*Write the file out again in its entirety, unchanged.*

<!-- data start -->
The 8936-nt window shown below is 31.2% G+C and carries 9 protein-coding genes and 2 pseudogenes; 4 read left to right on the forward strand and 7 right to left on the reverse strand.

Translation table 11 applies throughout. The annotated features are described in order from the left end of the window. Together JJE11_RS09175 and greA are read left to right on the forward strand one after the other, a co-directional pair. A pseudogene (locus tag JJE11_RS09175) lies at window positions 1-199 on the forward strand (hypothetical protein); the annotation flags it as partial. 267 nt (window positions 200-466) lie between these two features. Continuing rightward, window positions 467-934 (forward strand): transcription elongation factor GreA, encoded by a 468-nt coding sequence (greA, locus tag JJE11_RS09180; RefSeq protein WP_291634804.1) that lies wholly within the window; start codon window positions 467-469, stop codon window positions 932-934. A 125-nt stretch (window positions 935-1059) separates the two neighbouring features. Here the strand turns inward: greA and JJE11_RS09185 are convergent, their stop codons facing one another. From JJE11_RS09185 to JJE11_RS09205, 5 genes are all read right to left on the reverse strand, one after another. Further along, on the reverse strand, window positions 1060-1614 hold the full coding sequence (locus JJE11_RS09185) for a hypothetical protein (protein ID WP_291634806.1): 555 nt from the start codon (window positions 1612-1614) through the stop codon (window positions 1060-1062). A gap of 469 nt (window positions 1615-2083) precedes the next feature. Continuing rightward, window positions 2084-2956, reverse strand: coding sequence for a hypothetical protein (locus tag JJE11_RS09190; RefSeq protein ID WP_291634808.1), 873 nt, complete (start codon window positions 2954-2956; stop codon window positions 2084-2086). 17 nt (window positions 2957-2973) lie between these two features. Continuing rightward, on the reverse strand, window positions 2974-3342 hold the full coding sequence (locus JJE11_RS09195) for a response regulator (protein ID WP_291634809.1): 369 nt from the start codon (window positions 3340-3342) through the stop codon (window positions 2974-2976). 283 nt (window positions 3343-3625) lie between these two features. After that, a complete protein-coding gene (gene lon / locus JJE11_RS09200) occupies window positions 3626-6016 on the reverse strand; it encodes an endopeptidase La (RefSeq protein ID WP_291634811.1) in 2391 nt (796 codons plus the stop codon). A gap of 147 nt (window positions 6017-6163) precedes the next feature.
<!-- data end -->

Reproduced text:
The 8936-nt window shown below is 31.2% G+C and carries 9 protein-coding genes and 2 pseudogenes; 4 read left to right on the forward strand and 7 right to left on the reverse strand.

Translation table 11 applies throughout. The annotated features are described in order from the left end of the window. Together JJE11_RS09175 and greA are read left to right on the forward strand one after the other, a co-directional pair. A pseudogene (locus tag JJE11_RS09175) lies at window positions 1-199 on the forward strand (hypothetical protein); the annotation flags it as partial. 267 nt (window positions 200-466) lie between these two features. Continuing rightward, window positions 467-934 (forward strand): transcription elongation factor GreA, encoded by a 468-nt coding sequence (greA, locus tag JJE11_RS09180; RefSeq protein WP_291634804.1) that lies wholly within the window; start codon window positions 467-469, stop codon window positions 932-934. A 125-nt stretch (window positions 935-1059) separates the two neighbouring features. Here the strand turns inward: greA and JJE11_RS09185 are convergent, their stop codons facing one another. From JJE11_RS09185 to JJE11_RS09205, 5 genes are all read right to left on the reverse strand, one after another. Further along, on the reverse strand, window positions 1060-1614 hold the full coding sequence (locus JJE11_RS09185) for a hypothetical protein (protein ID WP_291634806.1): 555 nt from the start codon (window positions 1612-1614) through the stop codon (window positions 1060-1062). A gap of 469 nt (window positions 1615-2083) precedes the next feature. Continuing rightward, window positions 2084-2956, reverse strand: coding sequence for a hypothetical protein (locus tag JJE11_RS09190; RefSeq protein ID WP_291634808.1), 873 nt, complete (start codon window positions 2954-2956; stop codon window positions 2084-2086). 17 nt (window positions 2957-2973) lie between these two features. Continuing rightward, on the reverse strand, window positions 2974-3342 hold the full coding sequence (locus JJE11_RS09195) for a response regulator (protein ID WP_291634809.1): 369 nt from the start codon (window positions 3340-3342) through the stop codon (window positions 2974-2976). 283 nt (window positions 3343-3625) lie between these two features. After that, a complete protein-coding gene (gene lon / locus JJE11_RS09200) occupies window positions 3626-6016 on the reverse strand; it encodes an endopeptidase La (RefSeq protein ID WP_291634811.1) in 2391 nt (796 codons plus the stop codon). A gap of 147 nt (window positions 6017-6163) precedes the next feature.